16.On its part, the 1st defendant maintained that it complied with the provisions of Section 79(3) of the Land Act 2012 when it obtained the spousal consent that was executed by one Ms. LAO. DW1 testified that the 3rd defendant introduced the said L as his wife. It was the 1st defendant’s case that it did not have any reason to doubt the spousal consent given by the said LAO.
17.Section 79 (3) of the Land Act states as follows: -
18.Further Section 28 (a) of the Land Registration Act stipulates that: -
19.Having established that the suit property was matrimonial property and that the plaintiff had overriding interest in it, I find that the plaintiff’s consent was required prior to the creation of the charge over it. Section 12 of the Matrimonial Property Act provides that: -
20.The 1st defendant’s case was that it relied on the affidavit sworn by one L as proof of her marriage to the 3rd defendant. My humble view is that an affidavit per se, cannot be construed as proof of marriage (See Elizabeth Gachambi vs Grace Nduta Kinuthia & another  eKLR). I find that in view of the centrality of spousal consent in the loan transaction, the 1st defendant should have conducted due diligence by gong an extra mile to verify the relationship between the chargor and the said L before accepting the loan application. It did not escape the attention of this court that by reporting the matter to the investigative bodies, the 1st defendant realized that he had been duped 3rd defendant into believing that the said Linda was his wife.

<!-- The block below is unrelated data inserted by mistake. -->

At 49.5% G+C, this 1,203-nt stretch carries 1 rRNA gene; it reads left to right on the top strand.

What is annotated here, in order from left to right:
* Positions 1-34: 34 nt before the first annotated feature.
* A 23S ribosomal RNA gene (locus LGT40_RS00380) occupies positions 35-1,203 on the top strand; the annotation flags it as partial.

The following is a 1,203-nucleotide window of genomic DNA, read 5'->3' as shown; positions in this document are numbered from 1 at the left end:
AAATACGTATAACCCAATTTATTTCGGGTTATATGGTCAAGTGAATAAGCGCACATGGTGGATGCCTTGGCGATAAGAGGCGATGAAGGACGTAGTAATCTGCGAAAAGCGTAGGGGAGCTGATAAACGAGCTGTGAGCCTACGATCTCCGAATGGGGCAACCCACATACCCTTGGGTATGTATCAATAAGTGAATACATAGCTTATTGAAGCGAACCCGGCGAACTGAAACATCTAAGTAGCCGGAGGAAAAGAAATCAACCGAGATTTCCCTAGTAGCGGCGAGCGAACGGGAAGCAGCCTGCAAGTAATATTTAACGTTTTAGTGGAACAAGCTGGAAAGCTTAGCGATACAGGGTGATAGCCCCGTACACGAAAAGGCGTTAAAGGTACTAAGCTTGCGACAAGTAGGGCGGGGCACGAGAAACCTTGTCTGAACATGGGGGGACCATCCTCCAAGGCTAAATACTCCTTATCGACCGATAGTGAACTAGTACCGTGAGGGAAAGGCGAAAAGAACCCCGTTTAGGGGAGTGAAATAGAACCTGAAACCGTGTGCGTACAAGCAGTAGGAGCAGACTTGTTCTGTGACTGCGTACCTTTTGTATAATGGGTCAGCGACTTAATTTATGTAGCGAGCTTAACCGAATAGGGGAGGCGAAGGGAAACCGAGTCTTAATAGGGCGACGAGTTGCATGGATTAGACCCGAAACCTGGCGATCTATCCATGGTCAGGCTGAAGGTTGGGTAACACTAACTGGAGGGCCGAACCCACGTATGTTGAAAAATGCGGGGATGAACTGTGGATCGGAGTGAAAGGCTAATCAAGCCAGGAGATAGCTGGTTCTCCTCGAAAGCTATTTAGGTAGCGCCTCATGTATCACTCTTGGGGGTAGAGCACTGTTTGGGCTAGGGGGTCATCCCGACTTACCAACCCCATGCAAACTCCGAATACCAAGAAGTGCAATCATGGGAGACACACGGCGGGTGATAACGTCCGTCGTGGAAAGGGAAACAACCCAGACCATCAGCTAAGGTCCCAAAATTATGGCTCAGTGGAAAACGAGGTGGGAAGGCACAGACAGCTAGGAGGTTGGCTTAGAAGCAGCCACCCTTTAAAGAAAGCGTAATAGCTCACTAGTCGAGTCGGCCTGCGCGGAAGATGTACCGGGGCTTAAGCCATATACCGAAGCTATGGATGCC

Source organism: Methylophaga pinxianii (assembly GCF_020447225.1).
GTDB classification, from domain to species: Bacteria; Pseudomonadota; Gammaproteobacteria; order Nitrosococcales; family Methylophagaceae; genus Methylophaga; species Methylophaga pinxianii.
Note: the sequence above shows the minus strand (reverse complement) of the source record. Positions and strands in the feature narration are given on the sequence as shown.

21.I further find that the plaintiff provided uncontroverted proof that she was the 3rd defendant’s legal wife as at the time the suit property was charged to the 1st defendant and that under Section 79(3) of the Land Act her consent was required in order to validate the charge.
22.In the present case, it is apparent that the 3rd defendant did not involve his wife in the loan transaction thus contravening the law with the net effect of making the said charge defective/null and void and therefore incapable of enforcement.
23.The applicant sought a permanent injunction to restrain the defendants from disposing of or dealing in any manner whatsoever with the suit property. In Kenya Power & Lighting Co. Limited vs Sheriff Molana Habib  eKLR the Court defined a permanent injunction as; -
24.In a nutshell I find that the plaintiff has proved her case against the defendants on a balance of probabilities and I therefore make the following final orders: -a.A permanent injunction do issue restraining the defendants whether by itself, its agents and its servants from selling, dealing, interfering, alienating or disposing or in any way interfering with the plaintiff’s quiet possession of the property known as Nairobi/Block xx/xxxb.The legal charge created over the property known as Nairobi/Block xx/xxx is null and void.c.General damages.d.Cost of the suit.DATED, SIGNED AND DELIVERED VIRTUALLY AT NAIROBI THIS 28TH DAY OF APRIL 2022.W. A. OKWANYJUDGEIn the presence of: -Ms Kamunya for Plaintiff.Mr. Farah for 1st and 2nd Defendants.Court Assistant- Sylvia